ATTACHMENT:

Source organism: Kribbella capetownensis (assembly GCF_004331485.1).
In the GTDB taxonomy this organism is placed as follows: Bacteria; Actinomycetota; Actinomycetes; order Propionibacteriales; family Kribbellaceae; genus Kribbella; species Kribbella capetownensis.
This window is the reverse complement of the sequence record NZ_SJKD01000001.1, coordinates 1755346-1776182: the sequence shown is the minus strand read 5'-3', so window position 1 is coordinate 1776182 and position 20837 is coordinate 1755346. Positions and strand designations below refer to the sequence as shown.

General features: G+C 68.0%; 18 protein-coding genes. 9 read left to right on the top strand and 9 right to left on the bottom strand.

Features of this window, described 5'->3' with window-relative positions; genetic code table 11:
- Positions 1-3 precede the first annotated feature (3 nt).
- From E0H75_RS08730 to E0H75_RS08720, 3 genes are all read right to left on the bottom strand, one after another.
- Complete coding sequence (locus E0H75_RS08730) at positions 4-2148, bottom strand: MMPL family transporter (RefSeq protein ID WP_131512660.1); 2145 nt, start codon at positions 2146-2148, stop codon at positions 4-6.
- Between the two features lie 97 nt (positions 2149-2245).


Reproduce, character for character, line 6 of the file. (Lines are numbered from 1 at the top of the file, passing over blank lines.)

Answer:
- Positions 1-3 precede the first annotated feature (3 nt).